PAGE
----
The 2023 Porchlight Business Book Awards | Management & Workplace Culture
December 14, 2023
Porchlight's Marketing & Editorial Director Dylan Schleicher takes us inside 2023's best Management & Workplace Culture books.
“Culture eats strategy for breakfast.” Or maybe it was lunch. Either way, there is no evidence the famous quote was ever uttered by Peter Drucker. Credited apocryphally to the father of modern management, the imagined quote belies the need for both. The fact is, the two are inextricably linked. Inasmuch as pursuing a new strategy is about making choices that change the focus and trajectory of an organization, strategy is inherently about culture—specifically culture change.
Our Managing Director Sally Haldorson has already covered the best Leadership & Strategy books of 2023, but I mention the connection between strategy and culture because it is imperative that we do, in fact, change. A strange thing has happened in our current incarnation of capitalism. The metrics that have become proxies for assessing our quality of life have come to damage that very quality of life. Our laser focus on economic growth has hindered growth in other areas, and even prohibited it. The climate crisis, the unconscionable amount of economic inequality permitted and allowed to persist in our society, and many other ills are linked to how we manage things, to how we manage business, what should be considered important to a business, and who it should benefit. The focus on constant financial growth above all else has created a grind culture that isn’t good for our mental health or—ultimately—our bottom lines. Under that pressure, our momentum eventually grinds to a halt.
We need to counter the idea that “what is good for business” is a purely financial consideration and start considering the people and planet that form the foundation of our, and all, economies. We must remember that solving problems and serving people is the surest way to building and managing a good and profitable business. Success should not be defined by who is able to extract and capture the most resources and wealth, but how well we build a way of doing business and building organizations that will continue to increase the quality of life—rather than undermine it—for the generations to come. To do that, we need to create good jobs, strong cultures, humane processes, and healthy workplaces to carry out the work that needs to be done. These five books all offer examples and instruction for how to do that work.
The Case for Good Jobs: How Great Companies Bring Dignity, Pay, and Meaning to Everyone's Work by Zeynep Ton, Harvard Business Review Press
Even before the pandemic, there was a burnout epidemic across American business. Worker engagement numbers were, and remain, abysmal. People felt overworked and underpaid. The (admittedly overhyped) phenomena of the great resignation and quiet quitting followed. But, as Zeynep Ton shows in The Case for Good Jobs, “there is an excellent alternative to that kind of anxiety and exhaustion,” one that even low-cost competitors can take up.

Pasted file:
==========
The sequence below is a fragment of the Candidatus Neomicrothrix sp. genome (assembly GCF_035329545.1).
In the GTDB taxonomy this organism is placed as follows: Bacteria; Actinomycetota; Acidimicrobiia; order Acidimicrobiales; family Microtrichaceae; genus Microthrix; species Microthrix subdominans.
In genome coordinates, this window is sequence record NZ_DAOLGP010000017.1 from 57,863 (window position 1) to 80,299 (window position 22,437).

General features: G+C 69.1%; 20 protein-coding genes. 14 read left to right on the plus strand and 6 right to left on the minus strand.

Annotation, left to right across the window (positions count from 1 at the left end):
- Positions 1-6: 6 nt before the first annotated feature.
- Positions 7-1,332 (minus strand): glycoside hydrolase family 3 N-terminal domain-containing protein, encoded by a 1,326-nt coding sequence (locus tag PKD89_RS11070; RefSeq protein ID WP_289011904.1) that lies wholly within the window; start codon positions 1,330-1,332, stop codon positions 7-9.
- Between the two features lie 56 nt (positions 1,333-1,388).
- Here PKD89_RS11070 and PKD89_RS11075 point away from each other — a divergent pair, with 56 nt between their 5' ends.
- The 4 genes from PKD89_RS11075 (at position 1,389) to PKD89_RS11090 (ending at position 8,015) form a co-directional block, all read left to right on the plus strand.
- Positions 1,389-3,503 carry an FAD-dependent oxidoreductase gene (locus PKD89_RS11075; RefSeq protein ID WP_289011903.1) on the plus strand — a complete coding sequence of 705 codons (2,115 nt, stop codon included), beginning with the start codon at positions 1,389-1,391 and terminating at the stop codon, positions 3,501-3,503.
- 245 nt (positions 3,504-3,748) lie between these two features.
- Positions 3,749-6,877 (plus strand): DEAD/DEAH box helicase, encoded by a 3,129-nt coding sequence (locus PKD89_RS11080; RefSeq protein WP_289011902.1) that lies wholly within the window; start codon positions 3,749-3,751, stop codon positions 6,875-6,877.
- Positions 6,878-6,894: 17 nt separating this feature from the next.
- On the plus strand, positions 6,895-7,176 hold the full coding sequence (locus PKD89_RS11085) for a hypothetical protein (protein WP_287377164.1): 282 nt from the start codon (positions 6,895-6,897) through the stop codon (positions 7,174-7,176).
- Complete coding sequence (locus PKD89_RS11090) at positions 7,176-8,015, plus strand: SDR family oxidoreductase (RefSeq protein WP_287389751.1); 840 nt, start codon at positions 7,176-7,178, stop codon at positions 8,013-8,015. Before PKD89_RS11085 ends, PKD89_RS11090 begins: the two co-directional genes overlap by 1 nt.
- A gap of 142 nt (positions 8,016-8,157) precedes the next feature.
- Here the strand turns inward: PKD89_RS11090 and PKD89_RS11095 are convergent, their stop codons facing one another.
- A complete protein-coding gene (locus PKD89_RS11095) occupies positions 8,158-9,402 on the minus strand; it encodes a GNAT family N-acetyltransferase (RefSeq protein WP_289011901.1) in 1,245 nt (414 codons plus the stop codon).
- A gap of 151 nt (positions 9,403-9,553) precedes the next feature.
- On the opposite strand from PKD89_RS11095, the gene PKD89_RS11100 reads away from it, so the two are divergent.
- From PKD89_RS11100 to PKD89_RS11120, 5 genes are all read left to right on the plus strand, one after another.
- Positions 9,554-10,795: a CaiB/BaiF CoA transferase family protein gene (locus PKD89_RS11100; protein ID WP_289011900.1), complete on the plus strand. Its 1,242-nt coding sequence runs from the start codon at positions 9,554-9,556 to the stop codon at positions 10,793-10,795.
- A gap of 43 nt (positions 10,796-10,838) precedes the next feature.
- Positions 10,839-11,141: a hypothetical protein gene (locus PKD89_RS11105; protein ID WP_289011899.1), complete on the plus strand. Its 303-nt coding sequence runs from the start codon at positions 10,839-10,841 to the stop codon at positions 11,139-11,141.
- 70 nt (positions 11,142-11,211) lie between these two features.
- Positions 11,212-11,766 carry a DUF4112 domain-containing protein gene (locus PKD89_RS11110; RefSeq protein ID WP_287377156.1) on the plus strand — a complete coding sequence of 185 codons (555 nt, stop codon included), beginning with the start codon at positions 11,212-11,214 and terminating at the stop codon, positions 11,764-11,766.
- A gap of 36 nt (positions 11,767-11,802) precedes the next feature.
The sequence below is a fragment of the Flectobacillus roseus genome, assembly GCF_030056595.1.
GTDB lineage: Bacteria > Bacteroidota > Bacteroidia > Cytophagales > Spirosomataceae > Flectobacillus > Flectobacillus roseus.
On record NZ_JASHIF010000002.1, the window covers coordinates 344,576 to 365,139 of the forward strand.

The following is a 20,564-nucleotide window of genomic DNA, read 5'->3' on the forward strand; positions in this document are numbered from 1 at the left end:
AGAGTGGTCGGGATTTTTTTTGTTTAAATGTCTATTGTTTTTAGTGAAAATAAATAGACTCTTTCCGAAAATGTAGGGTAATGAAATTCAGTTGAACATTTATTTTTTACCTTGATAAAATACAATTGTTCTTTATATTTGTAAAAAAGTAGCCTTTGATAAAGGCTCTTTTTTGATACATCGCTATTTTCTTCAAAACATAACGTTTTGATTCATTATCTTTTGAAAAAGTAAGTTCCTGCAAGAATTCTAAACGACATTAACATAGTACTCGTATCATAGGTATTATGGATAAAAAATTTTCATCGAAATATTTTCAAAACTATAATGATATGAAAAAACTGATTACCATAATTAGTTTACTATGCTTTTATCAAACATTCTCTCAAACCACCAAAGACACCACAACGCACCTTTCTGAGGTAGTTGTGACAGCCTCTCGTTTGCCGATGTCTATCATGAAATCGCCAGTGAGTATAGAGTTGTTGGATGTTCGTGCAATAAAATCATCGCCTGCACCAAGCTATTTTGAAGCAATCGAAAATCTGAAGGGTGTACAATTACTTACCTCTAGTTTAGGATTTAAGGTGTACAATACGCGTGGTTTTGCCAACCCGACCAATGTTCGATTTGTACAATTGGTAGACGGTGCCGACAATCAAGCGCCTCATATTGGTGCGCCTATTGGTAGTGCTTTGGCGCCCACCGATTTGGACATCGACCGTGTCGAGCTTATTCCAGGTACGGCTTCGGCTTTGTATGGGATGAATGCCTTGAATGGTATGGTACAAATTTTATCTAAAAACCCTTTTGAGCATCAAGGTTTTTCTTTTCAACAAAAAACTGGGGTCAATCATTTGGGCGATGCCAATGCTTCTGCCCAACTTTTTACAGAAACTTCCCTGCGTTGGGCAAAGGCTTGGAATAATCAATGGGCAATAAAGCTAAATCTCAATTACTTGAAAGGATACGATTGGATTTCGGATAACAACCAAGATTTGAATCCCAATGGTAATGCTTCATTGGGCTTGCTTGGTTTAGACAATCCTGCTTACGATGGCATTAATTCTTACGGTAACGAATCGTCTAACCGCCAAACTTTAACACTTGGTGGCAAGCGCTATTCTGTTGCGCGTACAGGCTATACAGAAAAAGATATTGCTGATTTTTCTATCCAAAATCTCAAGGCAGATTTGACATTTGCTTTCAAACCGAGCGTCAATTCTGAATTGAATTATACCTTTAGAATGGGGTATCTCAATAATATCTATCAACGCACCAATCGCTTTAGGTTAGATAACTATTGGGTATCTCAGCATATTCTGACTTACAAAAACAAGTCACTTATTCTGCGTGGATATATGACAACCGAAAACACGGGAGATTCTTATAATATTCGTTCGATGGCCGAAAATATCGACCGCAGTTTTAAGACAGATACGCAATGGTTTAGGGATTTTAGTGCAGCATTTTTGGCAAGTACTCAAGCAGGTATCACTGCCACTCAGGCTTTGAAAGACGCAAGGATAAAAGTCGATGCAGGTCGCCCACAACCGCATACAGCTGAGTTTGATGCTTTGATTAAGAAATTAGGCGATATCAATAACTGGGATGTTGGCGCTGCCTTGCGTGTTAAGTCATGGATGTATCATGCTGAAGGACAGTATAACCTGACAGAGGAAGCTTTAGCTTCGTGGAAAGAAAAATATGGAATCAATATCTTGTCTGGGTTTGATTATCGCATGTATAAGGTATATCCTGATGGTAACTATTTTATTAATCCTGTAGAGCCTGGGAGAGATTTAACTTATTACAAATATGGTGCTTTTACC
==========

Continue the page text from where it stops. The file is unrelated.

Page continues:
Companies like Spanish supermarket chain Mercadona, Costco, and Trader Joe’s have proven that providing a living wage and opportunities for growth to their workforce literally pays dividends—even as they compete on cost. They experience less turnover and attrition and provide greater service to their customers than their competitors, exemplifying what Ton calls the “good jobs system.” And it is important to consider it as a system.
In Chapter 5, Ton turns to W. Edwards Deming, considered the founder of the Total Quality Management approach eventually adopted by Mercadona in the early nineties, to encourage us to “look at the system in which the workers operate—not the workers themselves—to understand the root cause of problems.” One of the root causes of the problems in our society, as we learned during the pandemic, is that our most essential workers are often underpaid and overworked. The answer, for both the workers themselves and more broadly for a functioning society, is not for them to move out of these essential jobs, but to make them better jobs. As Ton writes:
“Upskilling” workers to better jobs sounds good on paper but won’t solve the problem, in part because most job growth is expected to come in low-wage sectors. Caregiving jobs are the fastest-growing occupation and are notoriously bad jobs. But, in fact, it isn’t necessary that caregivers, waitresses, and so on upskill to become nurses and computer programmers. The jobs they have right now—in retail, restaurants, call centers, and senior living facilities—are important and can be good jobs with living wages, decent benefits, and opportunities for growth and success.
We don’t need to fix the people doing this important work; we need to fix the system that undervalues them and the essential work they do. By the end of the book, Ton suggests:
It might have occurred to you that this book advocating some pretty big changes in corporate behavior is really about old-school principles of good management.
I wrote in my introduction to this piece that we need to change, but thanks to everyone from Drucker to Demings to Ton, and the other four authors in this category, we know there is precedence for, and are principles for, much of the change we need to see. Surprisingly, and perhaps reassuringly, a lot of this work is about a restoration of “old-school principles” and returning to what we know works and work.